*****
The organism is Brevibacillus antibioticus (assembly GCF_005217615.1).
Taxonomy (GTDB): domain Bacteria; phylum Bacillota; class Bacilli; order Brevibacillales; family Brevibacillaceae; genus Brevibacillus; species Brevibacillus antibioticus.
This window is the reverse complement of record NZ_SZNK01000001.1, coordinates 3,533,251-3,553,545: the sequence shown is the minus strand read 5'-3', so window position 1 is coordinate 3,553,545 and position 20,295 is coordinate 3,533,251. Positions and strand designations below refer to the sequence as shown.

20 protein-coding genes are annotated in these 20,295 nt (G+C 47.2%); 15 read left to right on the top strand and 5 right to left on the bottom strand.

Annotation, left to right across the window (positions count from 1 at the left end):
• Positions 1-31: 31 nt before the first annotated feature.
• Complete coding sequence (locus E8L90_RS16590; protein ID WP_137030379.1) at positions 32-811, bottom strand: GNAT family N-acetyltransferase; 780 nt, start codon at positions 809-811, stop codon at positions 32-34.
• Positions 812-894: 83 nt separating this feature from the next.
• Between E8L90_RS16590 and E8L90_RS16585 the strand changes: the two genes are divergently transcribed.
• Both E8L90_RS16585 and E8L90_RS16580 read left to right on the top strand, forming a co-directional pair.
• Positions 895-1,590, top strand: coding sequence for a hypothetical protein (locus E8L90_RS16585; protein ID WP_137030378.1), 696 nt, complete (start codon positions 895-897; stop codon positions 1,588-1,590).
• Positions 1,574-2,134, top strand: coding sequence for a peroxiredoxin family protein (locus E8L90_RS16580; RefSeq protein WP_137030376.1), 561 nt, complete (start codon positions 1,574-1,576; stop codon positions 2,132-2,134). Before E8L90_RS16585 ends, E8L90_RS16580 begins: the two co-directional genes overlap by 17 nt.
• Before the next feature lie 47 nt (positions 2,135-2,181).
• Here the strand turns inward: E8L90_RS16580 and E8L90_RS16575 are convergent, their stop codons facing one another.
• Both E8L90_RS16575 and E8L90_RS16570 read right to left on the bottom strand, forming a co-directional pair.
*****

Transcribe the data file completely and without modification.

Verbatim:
The organism is Brevibacillus antibioticus (assembly GCF_005217615.1).
Taxonomy (GTDB): domain Bacteria; phylum Bacillota; class Bacilli; order Brevibacillales; family Brevibacillaceae; genus Brevibacillus; species Brevibacillus antibioticus.
This window is the reverse complement of record NZ_SZNK01000001.1, coordinates 3,533,251-3,553,545: the sequence shown is the minus strand read 5'-3', so window position 1 is coordinate 3,553,545 and position 20,295 is coordinate 3,533,251. Positions and strand designations below refer to the sequence as shown.

20 protein-coding genes are annotated in these 20,295 nt (G+C 47.2%); 15 read left to right on the top strand and 5 right to left on the bottom strand.

Annotation, left to right across the window (positions count from 1 at the left end):
• Positions 1-31: 31 nt before the first annotated feature.
• Complete coding sequence (locus E8L90_RS16590; protein ID WP_137030379.1) at positions 32-811, bottom strand: GNAT family N-acetyltransferase; 780 nt, start codon at positions 809-811, stop codon at positions 32-34.
• Positions 812-894: 83 nt separating this feature from the next.
• Between E8L90_RS16590 and E8L90_RS16585 the strand changes: the two genes are divergently transcribed.
• Both E8L90_RS16585 and E8L90_RS16580 read left to right on the top strand, forming a co-directional pair.
• Positions 895-1,590, top strand: coding sequence for a hypothetical protein (locus E8L90_RS16585; protein ID WP_137030378.1), 696 nt, complete (start codon positions 895-897; stop codon positions 1,588-1,590).
• Positions 1,574-2,134, top strand: coding sequence for a peroxiredoxin family protein (locus E8L90_RS16580; RefSeq protein WP_137030376.1), 561 nt, complete (start codon positions 1,574-1,576; stop codon positions 2,132-2,134). Before E8L90_RS16585 ends, E8L90_RS16580 begins: the two co-directional genes overlap by 17 nt.
• Before the next feature lie 47 nt (positions 2,135-2,181).
• Here the strand turns inward: E8L90_RS16580 and E8L90_RS16575 are convergent, their stop codons facing one another.
• Both E8L90_RS16575 and E8L90_RS16570 read right to left on the bottom strand, forming a co-directional pair.